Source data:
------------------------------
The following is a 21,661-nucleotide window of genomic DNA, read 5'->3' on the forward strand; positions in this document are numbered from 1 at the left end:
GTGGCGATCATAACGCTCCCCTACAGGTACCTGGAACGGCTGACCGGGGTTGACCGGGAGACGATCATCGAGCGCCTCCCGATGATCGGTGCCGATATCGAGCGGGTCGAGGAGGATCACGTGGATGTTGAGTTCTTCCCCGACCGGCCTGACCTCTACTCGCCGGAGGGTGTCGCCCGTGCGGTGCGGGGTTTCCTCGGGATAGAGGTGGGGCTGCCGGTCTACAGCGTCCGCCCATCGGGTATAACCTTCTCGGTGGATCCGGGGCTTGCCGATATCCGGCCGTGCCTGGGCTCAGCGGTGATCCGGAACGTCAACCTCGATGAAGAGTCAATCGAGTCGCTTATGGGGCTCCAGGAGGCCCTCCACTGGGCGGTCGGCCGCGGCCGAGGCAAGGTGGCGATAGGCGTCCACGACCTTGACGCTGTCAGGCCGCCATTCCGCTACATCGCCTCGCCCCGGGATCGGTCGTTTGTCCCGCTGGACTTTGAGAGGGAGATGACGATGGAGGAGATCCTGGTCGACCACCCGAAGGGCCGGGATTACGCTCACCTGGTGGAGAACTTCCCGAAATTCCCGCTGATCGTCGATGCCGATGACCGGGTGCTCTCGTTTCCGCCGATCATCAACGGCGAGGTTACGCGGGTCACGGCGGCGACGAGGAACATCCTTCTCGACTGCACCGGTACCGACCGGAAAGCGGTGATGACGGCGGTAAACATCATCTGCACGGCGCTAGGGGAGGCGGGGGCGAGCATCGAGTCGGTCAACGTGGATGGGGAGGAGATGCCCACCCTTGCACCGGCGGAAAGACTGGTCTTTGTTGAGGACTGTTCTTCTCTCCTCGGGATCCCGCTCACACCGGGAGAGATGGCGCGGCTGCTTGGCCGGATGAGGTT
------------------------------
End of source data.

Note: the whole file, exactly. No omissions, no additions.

The following is a 21,661-nucleotide window of genomic DNA, read 5'->3' on the forward strand; positions in this document are numbered from 1 at the left end:
GTGGCGATCATAACGCTCCCCTACAGGTACCTGGAACGGCTGACCGGGGTTGACCGGGAGACGATCATCGAGCGCCTCCCGATGATCGGTGCCGATATCGAGCGGGTCGAGGAGGATCACGTGGATGTTGAGTTCTTCCCCGACCGGCCTGACCTCTACTCGCCGGAGGGTGTCGCCCGTGCGGTGCGGGGTTTCCTCGGGATAGAGGTGGGGCTGCCGGTCTACAGCGTCCGCCCATCGGGTATAACCTTCTCGGTGGATCCGGGGCTTGCCGATATCCGGCCGTGCCTGGGCTCAGCGGTGATCCGGAACGTCAACCTCGATGAAGAGTCAATCGAGTCGCTTATGGGGCTCCAGGAGGCCCTCCACTGGGCGGTCGGCCGCGGCCGAGGCAAGGTGGCGATAGGCGTCCACGACCTTGACGCTGTCAGGCCGCCATTCCGCTACATCGCCTCGCCCCGGGATCGGTCGTTTGTCCCGCTGGACTTTGAGAGGGAGATGACGATGGAGGAGATCCTGGTCGACCACCCGAAGGGCCGGGATTACGCTCACCTGGTGGAGAACTTCCCGAAATTCCCGCTGATCGTCGATGCCGATGACCGGGTGCTCTCGTTTCCGCCGATCATCAACGGCGAGGTTACGCGGGTCACGGCGGCGACGAGGAACATCCTTCTCGACTGCACCGGTACCGACCGGAAAGCGGTGATGACGGCGGTAAACATCATCTGCACGGCGCTAGGGGAGGCGGGGGCGAGCATCGAGTCGGTCAACGTGGATGGGGAGGAGATGCCCACCCTTGCACCGGCGGAAAGACTGGTCTTTGTTGAGGACTGTTCTTCTCTCCTCGGGATCCCGCTCACACCGGGAGAGATGGCGCGGCTGCTTGGCCGGATGAGGTT